By Pooky, this blog economics journalist
Abhisit Goes for Paving Roads:
As the Abhisit government decided to spend about US$6 billion paving roads so there will be no dust, under Vietnam’s 5 year ICT development plan, Vietnam has left Thailand’s ICT eating Vietnam’s dust.
“The situation is really bad, because Vietnam has a high numbers of young people who are using the internet, while Thailand’s population are older who have not accepted computers or the internet,” said SIPA deputy head. SIPA is the Thai unit in charged of helping to develop Thailand’s ICT industry-particularly the computer frontire.
Vietnam Goes for Paving the Digital Frontier:
According to SIPA figures, Vietnam now has 24% of its population using the internet, while Thailand is at 21%. Within the internet usage, Vietnam has 4% using broadband or high speed, while Thailand is 2%. Worse off, in Thailand, the basic connectivity to phone line is only 25%.
While Thailand’s internet connectivity have been growing fast, up from about 2.3 million in 2000 to current 16 million, Vietnam has grown much faster, especially after Japan and the US helped the country draw up its 5 year ICT development plan.
Vietnam’s 5 Year Plan on Track:
That plan sees Vietnam, becoming the region’s top producer and exporter of software, where the latest data being early in 2008 figure, sees Vietnam and Thailand neck to neck-with about 4.5 billion baht exports, and about 500 commercial software developing firms in each country.
“Thailand has drawn up its ICT plans under Taksin but it has been disrupted, meanwhile Vietnam relied on Japan and the US for its plan and that resulted in massive numbers of Japanese and US software companies moving into Vietnam,” said SIPA.
Thailand Heads into Open Source:
SIPA said the Abhisit government understands the difficulty Thailand faced and under SIPA directive, has targeted open source or free computer programs development as the alternative to expensive imports. “The Abhisit government has allocated 180 million baht of the Strong Thailand stimulus spending for open source development and while that is not much, it can still help out a great deal,” said the SIPA deputy head.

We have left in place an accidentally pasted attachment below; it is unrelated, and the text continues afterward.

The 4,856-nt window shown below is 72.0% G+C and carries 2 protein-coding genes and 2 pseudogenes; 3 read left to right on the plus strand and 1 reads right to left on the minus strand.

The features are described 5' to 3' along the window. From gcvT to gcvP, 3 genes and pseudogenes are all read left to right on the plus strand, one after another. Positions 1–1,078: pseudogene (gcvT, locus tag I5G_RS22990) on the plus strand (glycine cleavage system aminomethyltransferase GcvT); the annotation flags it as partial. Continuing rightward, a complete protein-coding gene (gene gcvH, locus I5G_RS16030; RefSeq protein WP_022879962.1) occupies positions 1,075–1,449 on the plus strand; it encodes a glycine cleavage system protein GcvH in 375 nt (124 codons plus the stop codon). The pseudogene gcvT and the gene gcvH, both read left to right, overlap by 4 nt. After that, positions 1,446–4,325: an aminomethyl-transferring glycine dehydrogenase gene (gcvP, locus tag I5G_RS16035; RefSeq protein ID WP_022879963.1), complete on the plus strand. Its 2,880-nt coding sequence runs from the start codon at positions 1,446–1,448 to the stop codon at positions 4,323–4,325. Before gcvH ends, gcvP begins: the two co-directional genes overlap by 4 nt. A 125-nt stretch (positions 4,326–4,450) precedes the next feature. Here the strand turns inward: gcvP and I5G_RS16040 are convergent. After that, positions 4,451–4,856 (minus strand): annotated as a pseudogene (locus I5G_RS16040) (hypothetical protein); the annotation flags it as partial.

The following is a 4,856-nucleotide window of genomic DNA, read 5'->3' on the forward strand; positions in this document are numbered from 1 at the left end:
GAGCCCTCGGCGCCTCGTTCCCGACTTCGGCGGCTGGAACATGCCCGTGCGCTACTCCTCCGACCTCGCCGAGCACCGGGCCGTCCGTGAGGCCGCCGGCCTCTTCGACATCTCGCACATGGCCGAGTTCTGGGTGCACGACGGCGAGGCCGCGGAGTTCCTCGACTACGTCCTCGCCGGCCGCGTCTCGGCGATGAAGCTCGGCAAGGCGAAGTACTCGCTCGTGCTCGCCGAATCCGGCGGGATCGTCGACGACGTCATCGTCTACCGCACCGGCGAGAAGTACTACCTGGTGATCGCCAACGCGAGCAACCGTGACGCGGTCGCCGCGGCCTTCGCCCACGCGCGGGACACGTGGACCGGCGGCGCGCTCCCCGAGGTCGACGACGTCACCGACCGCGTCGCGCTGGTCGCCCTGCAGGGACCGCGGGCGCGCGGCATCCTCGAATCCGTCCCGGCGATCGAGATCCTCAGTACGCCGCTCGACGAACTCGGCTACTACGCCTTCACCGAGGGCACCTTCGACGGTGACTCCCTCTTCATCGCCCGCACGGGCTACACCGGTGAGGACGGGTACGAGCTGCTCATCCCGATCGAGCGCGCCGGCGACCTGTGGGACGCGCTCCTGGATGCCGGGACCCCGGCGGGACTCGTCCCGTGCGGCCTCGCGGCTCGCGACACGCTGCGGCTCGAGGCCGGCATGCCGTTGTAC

SIPA said one problem however, is that the Abhisit government has dedicated Thailand to the “Creative Economy Concept” and that have meant an explosion of media and related software use such as animation. SIPA said that Thailand’s open source push is not able to catch up with that push as most in the media have opted to licensed software. “Unfortunately, open source is being used to replace basic software such as office, but at this point is making little inroad into higher level software,” said SIPA.
SIPA Sets Priority:
Many Thai experts have criticized SIPA for this failure to help Thai software developers move up the value chain, but SIPA maintains that economically, it is better to replace widely used software with local developed open source software. Others says, however, that Thai enterprise would benefit much more if advance software such as Business Intelligent, is locally developed and becomes widely available and used.
The Thai software market is about US$2 billion a year, growing at about 8% a year. Open source and commercial holds about 25% each, with the rest depending. Softwar for communications is dominated by open source while software for business is dominated by licensed. Meay software like animation, is dominated by license, with annimation and media stands at about US$500 million a year.
Thai open source have made in-roads into more advance areas like Web Based, CRM, CMS and HR however.
Meanwhile, Vietnam has targeted to produce 100,000 ICT graduates a year under its 5 year ICT master plan. Thailand as a whole is currently producing 20-30,000 ICT and related graduates. Many experts said however, that the depth of Thailand’s know how is greater than Vietnam, because it is a new comer. “Thailand’s outsource gets higher value added and higher level of expertise needed than what is heading into Vietnam,” said SIPA.